The way you make something generic is by convincing everyone to use it in a generic sense. Even then though, Apple is a trademark yet an apple is about as generic as you can get.

Re:trademark analog of copy-left? (1)

doom (14564) | more than 5 years ago | (#29016583)

The way you make something generic is by convincing everyone to use it in a generic sense.

And what kind of evidence would it take to convince a judge that this has happened?

Even then though, Apple is a trademark yet an apple is about as generic as you can get.

I think that's "arbitrary/fanciful", not generic... and I think you'll find that Apple computer didn't make it impossible for you to sell apples, what they did is get a lock on the association between apples and computers. They could not, for example, sell products associated with music without paying off the old Apple records (the label/recording studio started by the Beatles).

Re:trademark analog of copy-left? (1)

Chyeld (713439) | more than 5 years ago | (#29016981)

And what kind of evidence would it take to convince a judge that this has happened?

About the same amount that it would take to convince someone that your copyright infringement was protected as fair use, an arbritrary and undetermined amount that would only be defined at the moment the case was being decided.

I think that's "arbitrary/fanciful", not generic... and I think you'll find that Apple computer didn't make it impossible for you to sell apples, what they did is get a lock on the association between apples and computers.They could not, for example, sell products associated with music without paying off the old Apple records (the label/recording studio started by the Beatles).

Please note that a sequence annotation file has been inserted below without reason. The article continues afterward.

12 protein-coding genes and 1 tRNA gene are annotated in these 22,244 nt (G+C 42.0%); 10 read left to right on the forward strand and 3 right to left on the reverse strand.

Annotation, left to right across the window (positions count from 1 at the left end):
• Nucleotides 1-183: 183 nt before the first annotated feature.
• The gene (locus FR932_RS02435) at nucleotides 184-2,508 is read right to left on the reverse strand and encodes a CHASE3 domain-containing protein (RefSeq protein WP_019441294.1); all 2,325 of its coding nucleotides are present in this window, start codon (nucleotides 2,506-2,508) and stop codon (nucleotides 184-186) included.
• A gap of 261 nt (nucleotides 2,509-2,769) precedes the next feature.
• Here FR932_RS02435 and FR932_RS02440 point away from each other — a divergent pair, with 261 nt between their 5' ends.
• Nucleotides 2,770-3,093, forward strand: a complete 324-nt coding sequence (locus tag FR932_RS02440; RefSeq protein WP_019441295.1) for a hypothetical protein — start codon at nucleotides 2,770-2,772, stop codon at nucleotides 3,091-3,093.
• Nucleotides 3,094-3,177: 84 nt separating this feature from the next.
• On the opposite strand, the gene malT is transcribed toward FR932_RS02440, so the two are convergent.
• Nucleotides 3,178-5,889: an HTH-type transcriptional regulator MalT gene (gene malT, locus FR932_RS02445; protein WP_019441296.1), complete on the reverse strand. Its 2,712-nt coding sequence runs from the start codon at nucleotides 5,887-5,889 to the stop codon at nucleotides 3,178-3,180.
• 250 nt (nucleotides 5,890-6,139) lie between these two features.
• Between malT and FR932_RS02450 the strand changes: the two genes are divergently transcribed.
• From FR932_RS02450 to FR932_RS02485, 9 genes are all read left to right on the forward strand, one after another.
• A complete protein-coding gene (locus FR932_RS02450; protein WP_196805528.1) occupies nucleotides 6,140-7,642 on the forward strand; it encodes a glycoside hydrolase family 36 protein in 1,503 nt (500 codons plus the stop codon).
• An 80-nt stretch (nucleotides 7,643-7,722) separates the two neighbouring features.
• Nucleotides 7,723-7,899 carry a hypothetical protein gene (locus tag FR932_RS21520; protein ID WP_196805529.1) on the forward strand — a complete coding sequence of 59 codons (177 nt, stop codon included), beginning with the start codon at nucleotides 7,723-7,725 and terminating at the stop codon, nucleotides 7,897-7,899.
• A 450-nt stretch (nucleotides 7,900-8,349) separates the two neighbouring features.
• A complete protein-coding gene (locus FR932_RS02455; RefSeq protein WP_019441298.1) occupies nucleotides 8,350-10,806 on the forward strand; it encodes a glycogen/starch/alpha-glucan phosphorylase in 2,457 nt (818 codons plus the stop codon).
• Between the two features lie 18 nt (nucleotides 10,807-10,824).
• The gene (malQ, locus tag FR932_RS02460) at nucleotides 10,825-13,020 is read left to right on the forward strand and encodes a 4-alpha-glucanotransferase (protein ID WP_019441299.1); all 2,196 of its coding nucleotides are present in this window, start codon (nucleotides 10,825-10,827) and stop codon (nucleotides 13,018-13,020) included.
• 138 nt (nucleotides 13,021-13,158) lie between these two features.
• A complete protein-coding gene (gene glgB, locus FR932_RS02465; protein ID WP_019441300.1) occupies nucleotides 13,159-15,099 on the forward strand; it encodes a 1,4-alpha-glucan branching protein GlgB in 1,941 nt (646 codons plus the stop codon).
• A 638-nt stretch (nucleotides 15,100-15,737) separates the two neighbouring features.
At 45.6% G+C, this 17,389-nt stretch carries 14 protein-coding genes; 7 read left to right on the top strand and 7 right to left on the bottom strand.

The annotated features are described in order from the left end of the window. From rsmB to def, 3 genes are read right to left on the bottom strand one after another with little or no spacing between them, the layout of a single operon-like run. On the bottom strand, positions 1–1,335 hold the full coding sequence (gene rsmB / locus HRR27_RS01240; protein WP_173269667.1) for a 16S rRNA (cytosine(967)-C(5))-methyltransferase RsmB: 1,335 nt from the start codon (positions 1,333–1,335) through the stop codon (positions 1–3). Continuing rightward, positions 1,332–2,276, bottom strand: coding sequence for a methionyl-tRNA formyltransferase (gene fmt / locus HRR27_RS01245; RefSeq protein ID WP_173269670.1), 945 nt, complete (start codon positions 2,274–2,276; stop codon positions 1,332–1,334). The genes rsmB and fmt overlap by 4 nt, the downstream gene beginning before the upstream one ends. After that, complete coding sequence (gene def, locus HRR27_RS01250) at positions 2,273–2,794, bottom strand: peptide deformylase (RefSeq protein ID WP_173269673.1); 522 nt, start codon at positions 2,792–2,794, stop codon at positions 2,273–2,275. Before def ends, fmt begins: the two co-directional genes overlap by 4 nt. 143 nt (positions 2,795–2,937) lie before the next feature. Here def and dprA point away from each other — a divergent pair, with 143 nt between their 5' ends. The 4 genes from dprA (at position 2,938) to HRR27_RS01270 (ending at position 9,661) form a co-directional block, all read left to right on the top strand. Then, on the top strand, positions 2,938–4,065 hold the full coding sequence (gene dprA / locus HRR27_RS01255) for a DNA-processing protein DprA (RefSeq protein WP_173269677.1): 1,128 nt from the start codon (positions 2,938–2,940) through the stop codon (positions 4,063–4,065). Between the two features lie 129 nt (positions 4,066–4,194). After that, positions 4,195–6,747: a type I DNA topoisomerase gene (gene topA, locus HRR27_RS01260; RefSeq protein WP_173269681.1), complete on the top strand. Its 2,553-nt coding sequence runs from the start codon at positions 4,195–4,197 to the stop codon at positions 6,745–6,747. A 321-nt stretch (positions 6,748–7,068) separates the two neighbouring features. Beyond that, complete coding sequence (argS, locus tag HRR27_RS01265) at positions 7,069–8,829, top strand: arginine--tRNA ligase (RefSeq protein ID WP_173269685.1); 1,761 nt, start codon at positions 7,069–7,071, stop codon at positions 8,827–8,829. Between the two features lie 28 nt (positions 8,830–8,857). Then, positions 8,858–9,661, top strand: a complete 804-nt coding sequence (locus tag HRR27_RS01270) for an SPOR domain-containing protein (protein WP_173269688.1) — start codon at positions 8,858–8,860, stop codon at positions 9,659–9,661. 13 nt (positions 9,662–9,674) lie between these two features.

Because the Beatles themselves trademarked Apple prior to "Apple" doing so. Thus proving the issue with 'generic'. You can trademark anything, generic or no, as long as no one else has and as long as your use of it can be defined in a way that you aren't attempting to trademark the 'genericness' of the term. Remember, a trademark in essense, your calling card. It has to have a distictive character that allows the consumer to identify you by it.

You can't trademark Apple as a grocers distributor, because that would be too close to what an apple is. You can't trademark Apple as a computer maker, because that 'identity' is already in use. You can't trademark Apple as a music company, because that 'identity' is also already in use.

But you probably could call your new rocketship company "Apple" (assuming there isn't one already). And you could do so even though Apple Inc. is still selling computers and even though Apple Records is still selling music.

And thus, there isn't really a way to 'generize' something in a way that would inoculate it from being trademarked later.

Trademarks that are lost to generic use [wikipedia.org] are lost because they lose their identity as individual products, we call any paper tissue product klennix, these days so the company that trademarked it lost their trademark. But even now, if I opened Klennix Logging or Klennix Autos, I'd still be able to trademark it.